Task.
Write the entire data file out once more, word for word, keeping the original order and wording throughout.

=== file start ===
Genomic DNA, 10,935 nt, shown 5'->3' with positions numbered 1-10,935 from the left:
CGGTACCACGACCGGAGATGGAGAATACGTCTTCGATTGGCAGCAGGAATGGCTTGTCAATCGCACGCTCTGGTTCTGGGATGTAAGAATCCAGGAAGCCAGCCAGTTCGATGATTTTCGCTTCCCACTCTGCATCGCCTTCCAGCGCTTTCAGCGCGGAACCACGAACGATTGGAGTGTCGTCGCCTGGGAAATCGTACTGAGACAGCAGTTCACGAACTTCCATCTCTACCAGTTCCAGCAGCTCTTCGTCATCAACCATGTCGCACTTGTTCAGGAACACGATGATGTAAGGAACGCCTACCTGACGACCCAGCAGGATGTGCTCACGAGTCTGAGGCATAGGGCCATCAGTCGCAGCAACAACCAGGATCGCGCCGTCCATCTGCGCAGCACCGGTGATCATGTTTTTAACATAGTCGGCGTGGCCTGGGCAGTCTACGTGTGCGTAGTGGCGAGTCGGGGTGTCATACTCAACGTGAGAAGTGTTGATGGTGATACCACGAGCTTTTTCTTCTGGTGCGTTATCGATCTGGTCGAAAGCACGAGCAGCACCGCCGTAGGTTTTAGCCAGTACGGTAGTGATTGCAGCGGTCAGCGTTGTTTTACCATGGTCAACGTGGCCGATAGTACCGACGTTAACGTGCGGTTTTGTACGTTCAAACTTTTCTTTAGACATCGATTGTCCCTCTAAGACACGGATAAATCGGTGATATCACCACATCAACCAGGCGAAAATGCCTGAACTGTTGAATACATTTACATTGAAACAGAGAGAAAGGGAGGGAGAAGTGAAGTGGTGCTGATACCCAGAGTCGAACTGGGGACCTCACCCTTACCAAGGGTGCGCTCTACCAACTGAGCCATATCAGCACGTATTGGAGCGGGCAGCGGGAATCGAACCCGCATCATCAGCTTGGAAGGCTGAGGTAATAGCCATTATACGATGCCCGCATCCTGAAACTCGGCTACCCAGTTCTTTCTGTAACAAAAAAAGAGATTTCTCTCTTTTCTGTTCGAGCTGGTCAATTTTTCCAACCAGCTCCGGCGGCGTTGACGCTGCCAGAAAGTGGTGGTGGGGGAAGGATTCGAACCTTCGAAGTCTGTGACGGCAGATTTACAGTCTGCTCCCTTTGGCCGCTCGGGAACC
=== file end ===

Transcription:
Genomic DNA, 10,935 nt, shown 5'->3' with positions numbered 1-10,935 from the left:
CGGTACCACGACCGGAGATGGAGAATACGTCTTCGATTGGCAGCAGGAATGGCTTGTCAATCGCACGCTCTGGTTCTGGGATGTAAGAATCCAGGAAGCCAGCCAGTTCGATGATTTTCGCTTCCCACTCTGCATCGCCTTCCAGCGCTTTCAGCGCGGAACCACGAACGATTGGAGTGTCGTCGCCTGGGAAATCGTACTGAGACAGCAGTTCACGAACTTCCATCTCTACCAGTTCCAGCAGCTCTTCGTCATCAACCATGTCGCACTTGTTCAGGAACACGATGATGTAAGGAACGCCTACCTGACGACCCAGCAGGATGTGCTCACGAGTCTGAGGCATAGGGCCATCAGTCGCAGCAACAACCAGGATCGCGCCGTCCATCTGCGCAGCACCGGTGATCATGTTTTTAACATAGTCGGCGTGGCCTGGGCAGTCTACGTGTGCGTAGTGGCGAGTCGGGGTGTCATACTCAACGTGAGAAGTGTTGATGGTGATACCACGAGCTTTTTCTTCTGGTGCGTTATCGATCTGGTCGAAAGCACGAGCAGCACCGCCGTAGGTTTTAGCCAGTACGGTAGTGATTGCAGCGGTCAGCGTTGTTTTACCATGGTCAACGTGGCCGATAGTACCGACGTTAACGTGCGGTTTTGTACGTTCAAACTTTTCTTTAGACATCGATTGTCCCTCTAAGACACGGATAAATCGGTGATATCACCACATCAACCAGGCGAAAATGCCTGAACTGTTGAATACATTTACATTGAAACAGAGAGAAAGGGAGGGAGAAGTGAAGTGGTGCTGATACCCAGAGTCGAACTGGGGACCTCACCCTTACCAAGGGTGCGCTCTACCAACTGAGCCATATCAGCACGTATTGGAGCGGGCAGCGGGAATCGAACCCGCATCATCAGCTTGGAAGGCTGAGGTAATAGCCATTATACGATGCCCGCATCCTGAAACTCGGCTACCCAGTTCTTTCTGTAACAAAAAAAGAGATTTCTCTCTTTTCTGTTCGAGCTGGTCAATTTTTCCAACCAGCTCCGGCGGCGTTGACGCTGCCAGAAAGTGGTGGTGGGGGAAGGATTCGAACCTTCGAAGTCTGTGACGGCAGATTTACAGTCTGCTCCCTTTGGCCGCTCGGGAACC